On a vast array of profound issues-- ranging from climate change and civil liberties to drone strikes, perpetual war and a huge military budget-- some individual progressives in Congress introduce outstanding bills and make excellent statements. But when the chips are down and minority leader Nancy Pelosi offloads presidential weight onto House Democrats, the Progressive Caucus rarely shows backbone with cohesive action.
What we have witnessed so far is surrender in stages-- a chronic confluence of conformity and undue party loyalty, with brave talk from caucus members habitually followed by contrary votes on the floor of the House of Representatives. From the grassroots, progressives must mobilize to pressure every member of the Congressional Progressive Caucus to let them know we will hold them accountable.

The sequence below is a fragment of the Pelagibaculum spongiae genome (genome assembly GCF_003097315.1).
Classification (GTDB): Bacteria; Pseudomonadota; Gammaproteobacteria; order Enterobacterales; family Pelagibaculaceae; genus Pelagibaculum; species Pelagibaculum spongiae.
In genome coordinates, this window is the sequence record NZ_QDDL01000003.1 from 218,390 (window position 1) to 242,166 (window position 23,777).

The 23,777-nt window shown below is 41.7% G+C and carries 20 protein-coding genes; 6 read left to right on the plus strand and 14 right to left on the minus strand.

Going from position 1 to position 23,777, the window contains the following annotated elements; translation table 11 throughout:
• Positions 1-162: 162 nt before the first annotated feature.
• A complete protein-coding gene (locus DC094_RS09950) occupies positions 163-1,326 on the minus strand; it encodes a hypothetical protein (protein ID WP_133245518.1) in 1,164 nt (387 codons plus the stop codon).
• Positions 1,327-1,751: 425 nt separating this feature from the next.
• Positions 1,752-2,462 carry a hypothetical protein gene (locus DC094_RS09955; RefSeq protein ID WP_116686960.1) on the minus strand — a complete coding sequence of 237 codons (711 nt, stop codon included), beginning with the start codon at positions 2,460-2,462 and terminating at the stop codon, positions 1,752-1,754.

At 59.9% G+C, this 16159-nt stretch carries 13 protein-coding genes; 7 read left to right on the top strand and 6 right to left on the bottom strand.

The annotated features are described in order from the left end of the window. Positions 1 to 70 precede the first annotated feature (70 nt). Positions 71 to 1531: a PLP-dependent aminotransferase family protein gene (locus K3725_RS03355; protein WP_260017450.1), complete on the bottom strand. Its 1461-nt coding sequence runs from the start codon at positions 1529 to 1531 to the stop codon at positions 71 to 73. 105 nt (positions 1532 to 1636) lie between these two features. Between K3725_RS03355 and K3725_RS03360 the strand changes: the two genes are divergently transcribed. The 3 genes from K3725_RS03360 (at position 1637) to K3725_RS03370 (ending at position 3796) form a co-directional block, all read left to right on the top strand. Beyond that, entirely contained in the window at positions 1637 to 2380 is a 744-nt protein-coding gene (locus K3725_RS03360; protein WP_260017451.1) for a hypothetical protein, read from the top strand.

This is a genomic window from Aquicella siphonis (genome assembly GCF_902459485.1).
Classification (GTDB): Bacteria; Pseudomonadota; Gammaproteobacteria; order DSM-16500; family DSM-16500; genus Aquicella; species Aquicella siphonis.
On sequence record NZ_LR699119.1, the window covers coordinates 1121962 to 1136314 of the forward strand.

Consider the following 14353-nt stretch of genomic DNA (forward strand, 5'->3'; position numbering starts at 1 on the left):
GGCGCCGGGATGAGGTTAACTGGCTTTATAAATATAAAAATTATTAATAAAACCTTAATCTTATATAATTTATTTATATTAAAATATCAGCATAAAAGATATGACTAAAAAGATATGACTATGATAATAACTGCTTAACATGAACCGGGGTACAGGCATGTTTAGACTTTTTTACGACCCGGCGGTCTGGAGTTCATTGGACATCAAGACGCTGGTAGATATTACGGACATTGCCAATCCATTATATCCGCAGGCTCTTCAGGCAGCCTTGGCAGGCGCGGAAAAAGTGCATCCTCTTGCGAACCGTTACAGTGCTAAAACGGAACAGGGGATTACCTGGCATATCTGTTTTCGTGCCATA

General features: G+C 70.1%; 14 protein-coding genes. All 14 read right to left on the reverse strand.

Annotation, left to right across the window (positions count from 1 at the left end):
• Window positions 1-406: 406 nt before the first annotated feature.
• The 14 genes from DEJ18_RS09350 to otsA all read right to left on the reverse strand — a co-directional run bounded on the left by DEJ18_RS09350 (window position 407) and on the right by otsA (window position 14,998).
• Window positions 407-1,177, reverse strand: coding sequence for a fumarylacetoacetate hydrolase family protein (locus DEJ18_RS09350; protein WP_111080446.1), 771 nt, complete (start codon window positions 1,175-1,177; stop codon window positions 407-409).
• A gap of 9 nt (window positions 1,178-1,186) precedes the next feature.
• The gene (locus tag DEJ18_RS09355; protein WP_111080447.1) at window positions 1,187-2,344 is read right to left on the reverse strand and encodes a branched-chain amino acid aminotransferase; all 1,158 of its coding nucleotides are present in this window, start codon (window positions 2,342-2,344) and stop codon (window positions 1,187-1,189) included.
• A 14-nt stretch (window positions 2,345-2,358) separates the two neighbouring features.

If there is one single trend identifiable in the second era of equality it is the sharp decline in the rate that the very rich pay in income taxes. Not only has the top marginal rate fallen from 70 percent during the Carter administration to 35 percent at the end of this last decade, but the tax code has been shot through with a host of deductions and exemptions-- from mortgage interest deduction to corporate jet depreciation breaks-- which also disproportionally benefit the wealthy. All of this has combined to sharply reduce the system's progressivity. According to analysis produced by Pulitzer Prize-winning tax reporter David Cay Johnston, the 400 richest filers paid an average effective tax rate of 16.6 percent. A worker making in the middle quintile of income can generally expect to pay an effective tax rate of around 22 percent.This hasn't been done by Republicans alone, unless you want to count Bill Clinton and Barack Obama and half the Democrats in Congress as Republicans.
In other words, the tax system, the most straightforward means of restraining inequality, has been subverted, so as to become a tool for maintaining and expanding it.